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28 November 2018

EU: assessment of the nature and potential role of structural reform programs in the EU

Recent assessments of the reform policies in Europe focus on the effects of employment protection regulation on economic growth and productivity. The findings lead to the conclusion that changes in labour market are mainly driven by trade reforms and income levels, whilst better employment protection decreases inequality without detrimental effects on economic growth.

Reforms in labour markets play a central role in government policies. In recent years, several authors have tried to analyse the impact of these reforms on economic performance. A first assessment in 2015 analysed the main features and determinants of EU labour market reforms over the period of 2000–2011 using a European Commission database. The comprehensive study indicated that countries with similar institutional settings had followed broadly analogous reform patterns throughout the 2000s. The 2008 crisis triggered increased reform policies in a large number of EU countries. At the start of the recession, reforms were mainly aimed at supporting labour demand and adapting social safety nets. In a later stage, reforms intensified in policy areas related to labour market adjustment, including employment protection legislation and wage setting frameworks. The authors concluded that reform activism was more intense in countries with a longer record of EU membership. They found evidence that some reforms, notably those reducing the extent of employment and wage setting regulations, were triggered by financial market pressure.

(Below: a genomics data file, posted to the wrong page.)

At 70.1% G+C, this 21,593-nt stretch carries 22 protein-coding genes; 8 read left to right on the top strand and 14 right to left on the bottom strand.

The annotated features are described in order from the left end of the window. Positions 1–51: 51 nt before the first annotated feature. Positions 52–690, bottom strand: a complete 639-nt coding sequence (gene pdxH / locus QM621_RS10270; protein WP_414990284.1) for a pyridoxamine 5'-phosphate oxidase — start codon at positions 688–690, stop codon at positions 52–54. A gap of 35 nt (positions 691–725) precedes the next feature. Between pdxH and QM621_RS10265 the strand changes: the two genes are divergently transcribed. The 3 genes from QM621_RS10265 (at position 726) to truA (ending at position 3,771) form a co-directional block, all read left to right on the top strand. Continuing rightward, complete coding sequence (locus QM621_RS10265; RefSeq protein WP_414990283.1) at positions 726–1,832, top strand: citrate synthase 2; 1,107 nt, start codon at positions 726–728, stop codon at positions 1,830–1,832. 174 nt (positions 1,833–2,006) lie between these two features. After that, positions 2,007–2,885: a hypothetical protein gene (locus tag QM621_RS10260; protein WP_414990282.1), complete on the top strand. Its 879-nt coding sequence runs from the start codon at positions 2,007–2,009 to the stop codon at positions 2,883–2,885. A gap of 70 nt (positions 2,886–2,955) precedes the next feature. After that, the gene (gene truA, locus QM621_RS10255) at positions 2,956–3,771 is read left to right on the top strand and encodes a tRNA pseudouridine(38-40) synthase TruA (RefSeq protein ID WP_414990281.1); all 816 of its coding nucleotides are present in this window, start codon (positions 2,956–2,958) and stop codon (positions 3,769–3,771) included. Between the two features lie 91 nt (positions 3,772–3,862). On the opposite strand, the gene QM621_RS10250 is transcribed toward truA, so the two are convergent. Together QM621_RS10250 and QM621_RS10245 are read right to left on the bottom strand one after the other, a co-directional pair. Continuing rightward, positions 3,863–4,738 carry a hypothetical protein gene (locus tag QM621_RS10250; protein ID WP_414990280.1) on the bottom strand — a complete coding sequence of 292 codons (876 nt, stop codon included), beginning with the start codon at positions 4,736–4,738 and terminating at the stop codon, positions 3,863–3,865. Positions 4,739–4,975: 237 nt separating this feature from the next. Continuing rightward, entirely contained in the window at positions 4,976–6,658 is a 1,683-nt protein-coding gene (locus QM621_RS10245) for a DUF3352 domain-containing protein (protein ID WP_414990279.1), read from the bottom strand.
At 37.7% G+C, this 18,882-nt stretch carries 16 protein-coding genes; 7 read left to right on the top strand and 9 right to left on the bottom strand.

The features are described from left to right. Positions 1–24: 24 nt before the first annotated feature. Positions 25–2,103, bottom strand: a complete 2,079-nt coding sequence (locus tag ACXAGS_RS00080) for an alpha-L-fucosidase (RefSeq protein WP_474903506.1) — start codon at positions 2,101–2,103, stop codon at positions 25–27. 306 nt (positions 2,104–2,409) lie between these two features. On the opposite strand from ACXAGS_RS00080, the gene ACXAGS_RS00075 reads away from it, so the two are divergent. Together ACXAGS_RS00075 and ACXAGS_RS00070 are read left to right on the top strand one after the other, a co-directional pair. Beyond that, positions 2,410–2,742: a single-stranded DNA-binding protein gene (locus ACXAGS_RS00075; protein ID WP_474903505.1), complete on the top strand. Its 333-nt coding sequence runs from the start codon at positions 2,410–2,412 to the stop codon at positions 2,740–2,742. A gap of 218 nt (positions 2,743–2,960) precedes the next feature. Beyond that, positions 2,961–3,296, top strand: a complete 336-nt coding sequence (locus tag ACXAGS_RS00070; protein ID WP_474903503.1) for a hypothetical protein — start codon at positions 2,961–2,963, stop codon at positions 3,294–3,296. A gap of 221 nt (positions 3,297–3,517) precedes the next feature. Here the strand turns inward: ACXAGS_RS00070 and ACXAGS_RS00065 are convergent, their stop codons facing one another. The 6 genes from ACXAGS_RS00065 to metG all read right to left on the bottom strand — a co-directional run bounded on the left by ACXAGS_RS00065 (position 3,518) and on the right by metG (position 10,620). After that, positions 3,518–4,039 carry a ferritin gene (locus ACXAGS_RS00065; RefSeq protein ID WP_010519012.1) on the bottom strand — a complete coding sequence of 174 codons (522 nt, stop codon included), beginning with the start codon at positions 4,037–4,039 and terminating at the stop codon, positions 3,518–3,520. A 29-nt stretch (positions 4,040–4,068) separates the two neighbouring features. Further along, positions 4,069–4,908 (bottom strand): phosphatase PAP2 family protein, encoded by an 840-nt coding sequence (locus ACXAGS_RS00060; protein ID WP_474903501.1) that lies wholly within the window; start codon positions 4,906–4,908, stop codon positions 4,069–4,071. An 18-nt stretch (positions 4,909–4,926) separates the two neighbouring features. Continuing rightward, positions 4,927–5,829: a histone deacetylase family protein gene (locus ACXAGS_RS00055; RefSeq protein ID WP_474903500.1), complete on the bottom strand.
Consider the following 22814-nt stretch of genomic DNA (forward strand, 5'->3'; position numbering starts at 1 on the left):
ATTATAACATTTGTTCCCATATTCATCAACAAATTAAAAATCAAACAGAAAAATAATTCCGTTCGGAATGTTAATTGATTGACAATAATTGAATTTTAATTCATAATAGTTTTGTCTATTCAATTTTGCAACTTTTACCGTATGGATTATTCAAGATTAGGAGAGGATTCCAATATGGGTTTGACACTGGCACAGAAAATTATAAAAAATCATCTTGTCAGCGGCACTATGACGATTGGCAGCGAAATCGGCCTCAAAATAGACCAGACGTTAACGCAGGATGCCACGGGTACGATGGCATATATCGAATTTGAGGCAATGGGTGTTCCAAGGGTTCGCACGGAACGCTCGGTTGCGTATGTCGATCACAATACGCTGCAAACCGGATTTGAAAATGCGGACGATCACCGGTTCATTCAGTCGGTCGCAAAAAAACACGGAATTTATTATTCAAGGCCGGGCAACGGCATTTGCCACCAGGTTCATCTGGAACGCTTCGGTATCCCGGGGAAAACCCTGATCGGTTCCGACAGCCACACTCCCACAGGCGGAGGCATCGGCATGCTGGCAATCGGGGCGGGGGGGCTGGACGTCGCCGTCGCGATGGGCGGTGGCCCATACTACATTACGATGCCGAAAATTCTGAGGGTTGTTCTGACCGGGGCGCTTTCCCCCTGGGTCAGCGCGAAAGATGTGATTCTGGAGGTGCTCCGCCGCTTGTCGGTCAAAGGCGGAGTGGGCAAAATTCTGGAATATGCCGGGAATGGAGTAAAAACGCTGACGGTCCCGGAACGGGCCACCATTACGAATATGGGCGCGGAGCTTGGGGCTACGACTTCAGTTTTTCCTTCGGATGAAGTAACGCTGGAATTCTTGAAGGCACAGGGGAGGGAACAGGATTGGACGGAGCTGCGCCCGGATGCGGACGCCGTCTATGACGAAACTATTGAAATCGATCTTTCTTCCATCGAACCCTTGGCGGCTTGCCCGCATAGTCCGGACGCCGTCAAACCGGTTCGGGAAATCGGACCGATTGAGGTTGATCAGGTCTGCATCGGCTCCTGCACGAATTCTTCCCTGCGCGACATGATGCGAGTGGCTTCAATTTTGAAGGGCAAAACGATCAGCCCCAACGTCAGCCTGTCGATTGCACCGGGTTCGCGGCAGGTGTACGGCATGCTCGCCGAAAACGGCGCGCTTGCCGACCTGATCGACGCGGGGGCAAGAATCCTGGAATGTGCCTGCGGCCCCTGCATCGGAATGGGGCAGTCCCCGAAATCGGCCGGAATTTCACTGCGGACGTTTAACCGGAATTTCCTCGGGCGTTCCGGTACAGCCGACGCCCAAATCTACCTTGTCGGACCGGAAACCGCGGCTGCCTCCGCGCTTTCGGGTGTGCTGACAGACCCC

A recent publication that brings together leading contributions from academia, the central banks in Europe, and the OECD argues that structural reforms can make a fundamental contribution to improving economic performance. However, the type of reform, timing, sequence, and political constraints play crucial roles in determining the impact of reforms on economic growth and income inequality. The book Political Economy of Structural Reforms in Europe bundles together theoretical and empirical studies that address the potential role of structural reform in restoring macroeconomic stability, resuming economic growth, addressing income inequality, and grappling secular stagnation. The assessment of the costs and benefits of different reform programs throws new light on the determinants and effects of reforms and on how these shape the European integration experience. The authors conclude that structural reform policies operate like the business cycle. There are moments when these are implemented with great fervour and others when they are put on the back burner or even dismantled. In a column based on the research the authors make an attempt to address the lack of adequate knowledge which makes the implementation of reforms more difficult and limits their effectiveness.

Some of the authors have focused on the impact of reform on the labour market - one of the most important structural reforms but also one of the least well-understood. Changes in labour market laws seem to be mainly driven by trade reforms and income levels. In an interesting blog, the authors criticise the orthodox view, that changes in employment laws which lower the costs of hiring workers (and of firing them) should foster job creation and help firms recover from shocks. According to this position, employment protection stifles inequality and obstructs the recovery. The authors of the blog conclude that, in fact, the opposite happens - labour market rigidity reduces income inequality without detrimental effects on economic growth. They conclude that more work is needed that differentiates between de jure and de facto liberalisation. It is necessary to dig deeper in the various facets of labour reform, within and beyond employment protection, including changes in unemployment benefits and active labour market policies.

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